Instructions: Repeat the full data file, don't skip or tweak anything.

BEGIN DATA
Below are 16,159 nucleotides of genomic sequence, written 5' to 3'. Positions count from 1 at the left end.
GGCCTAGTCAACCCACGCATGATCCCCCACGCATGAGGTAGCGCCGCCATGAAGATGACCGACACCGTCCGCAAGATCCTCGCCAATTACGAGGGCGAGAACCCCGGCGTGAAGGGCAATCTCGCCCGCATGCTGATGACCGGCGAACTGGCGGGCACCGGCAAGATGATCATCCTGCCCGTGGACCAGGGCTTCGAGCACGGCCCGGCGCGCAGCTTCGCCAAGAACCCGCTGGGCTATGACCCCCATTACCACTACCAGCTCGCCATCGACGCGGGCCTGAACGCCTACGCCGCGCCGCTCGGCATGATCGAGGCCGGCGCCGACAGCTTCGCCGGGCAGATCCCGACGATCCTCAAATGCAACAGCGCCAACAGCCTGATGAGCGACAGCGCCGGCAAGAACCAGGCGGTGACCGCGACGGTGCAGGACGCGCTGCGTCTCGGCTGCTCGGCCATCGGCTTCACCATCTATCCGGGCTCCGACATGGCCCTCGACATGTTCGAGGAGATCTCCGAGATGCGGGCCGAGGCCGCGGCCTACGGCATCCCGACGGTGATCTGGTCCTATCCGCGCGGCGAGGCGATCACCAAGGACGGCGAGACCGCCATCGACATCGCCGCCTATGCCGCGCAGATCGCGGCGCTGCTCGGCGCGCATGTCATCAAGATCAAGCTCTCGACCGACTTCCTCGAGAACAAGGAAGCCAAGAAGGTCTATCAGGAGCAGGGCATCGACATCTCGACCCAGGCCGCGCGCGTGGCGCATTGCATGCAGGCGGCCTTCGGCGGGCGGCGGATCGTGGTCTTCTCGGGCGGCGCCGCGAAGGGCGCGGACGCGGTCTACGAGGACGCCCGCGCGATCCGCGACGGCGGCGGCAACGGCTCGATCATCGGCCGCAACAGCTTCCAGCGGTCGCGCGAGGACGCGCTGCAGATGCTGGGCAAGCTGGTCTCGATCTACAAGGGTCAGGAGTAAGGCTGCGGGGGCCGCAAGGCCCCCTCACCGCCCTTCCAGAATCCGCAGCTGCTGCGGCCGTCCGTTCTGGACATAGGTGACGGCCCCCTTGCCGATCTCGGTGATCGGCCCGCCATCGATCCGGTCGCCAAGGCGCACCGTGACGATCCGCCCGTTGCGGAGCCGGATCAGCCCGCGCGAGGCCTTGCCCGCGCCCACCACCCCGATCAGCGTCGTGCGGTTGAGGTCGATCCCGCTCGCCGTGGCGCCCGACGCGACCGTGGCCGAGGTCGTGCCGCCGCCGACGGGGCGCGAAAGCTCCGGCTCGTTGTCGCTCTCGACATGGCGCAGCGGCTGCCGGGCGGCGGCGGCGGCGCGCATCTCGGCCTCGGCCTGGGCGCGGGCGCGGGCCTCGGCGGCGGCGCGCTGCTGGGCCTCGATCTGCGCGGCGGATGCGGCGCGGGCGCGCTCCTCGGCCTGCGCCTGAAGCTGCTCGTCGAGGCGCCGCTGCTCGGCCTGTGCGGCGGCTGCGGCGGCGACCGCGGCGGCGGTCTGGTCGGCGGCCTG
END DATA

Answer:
Below are 16,159 nucleotides of genomic sequence, written 5' to 3'. Positions count from 1 at the left end.
GGCCTAGTCAACCCACGCATGATCCCCCACGCATGAGGTAGCGCCGCCATGAAGATGACCGACACCGTCCGCAAGATCCTCGCCAATTACGAGGGCGAGAACCCCGGCGTGAAGGGCAATCTCGCCCGCATGCTGATGACCGGCGAACTGGCGGGCACCGGCAAGATGATCATCCTGCCCGTGGACCAGGGCTTCGAGCACGGCCCGGCGCGCAGCTTCGCCAAGAACCCGCTGGGCTATGACCCCCATTACCACTACCAGCTCGCCATCGACGCGGGCCTGAACGCCTACGCCGCGCCGCTCGGCATGATCGAGGCCGGCGCCGACAGCTTCGCCGGGCAGATCCCGACGATCCTCAAATGCAACAGCGCCAACAGCCTGATGAGCGACAGCGCCGGCAAGAACCAGGCGGTGACCGCGACGGTGCAGGACGCGCTGCGTCTCGGCTGCTCGGCCATCGGCTTCACCATCTATCCGGGCTCCGACATGGCCCTCGACATGTTCGAGGAGATCTCCGAGATGCGGGCCGAGGCCGCGGCCTACGGCATCCCGACGGTGATCTGGTCCTATCCGCGCGGCGAGGCGATCACCAAGGACGGCGAGACCGCCATCGACATCGCCGCCTATGCCGCGCAGATCGCGGCGCTGCTCGGCGCGCATGTCATCAAGATCAAGCTCTCGACCGACTTCCTCGAGAACAAGGAAGCCAAGAAGGTCTATCAGGAGCAGGGCATCGACATCTCGACCCAGGCCGCGCGCGTGGCGCATTGCATGCAGGCGGCCTTCGGCGGGCGGCGGATCGTGGTCTTCTCGGGCGGCGCCGCGAAGGGCGCGGACGCGGTCTACGAGGACGCCCGCGCGATCCGCGACGGCGGCGGCAACGGCTCGATCATCGGCCGCAACAGCTTCCAGCGGTCGCGCGAGGACGCGCTGCAGATGCTGGGCAAGCTGGTCTCGATCTACAAGGGTCAGGAGTAAGGCTGCGGGGGCCGCAAGGCCCCCTCACCGCCCTTCCAGAATCCGCAGCTGCTGCGGCCGTCCGTTCTGGACATAGGTGACGGCCCCCTTGCCGATCTCGGTGATCGGCCCGCCATCGATCCGGTCGCCAAGGCGCACCGTGACGATCCGCCCGTTGCGGAGCCGGATCAGCCCGCGCGAGGCCTTGCCCGCGCCCACCACCCCGATCAGCGTCGTGCGGTTGAGGTCGATCCCGCTCGCCGTGGCGCCCGACGCGACCGTGGCCGAGGTCGTGCCGCCGCCGACGGGGCGCGAAAGCTCCGGCTCGTTGTCGCTCTCGACATGGCGCAGCGGCTGCCGGGCGGCGGCGGCGGCGCGCATCTCGGCCTCGGCCTGGGCGCGGGCGCGGGCCTCGGCGGCGGCGCGCTGCTGGGCCTCGATCTGCGCGGCGGATGCGGCGCGGGCGCGCTCCTCGGCCTGCGCCTGAAGCTGCTCGTCGAGGCGCCGCTGCTCGGCCTGTGCGGCGGCTGCGGCGGCGACCGCGGCGGCGGTCTGGTCGGCGGCCTG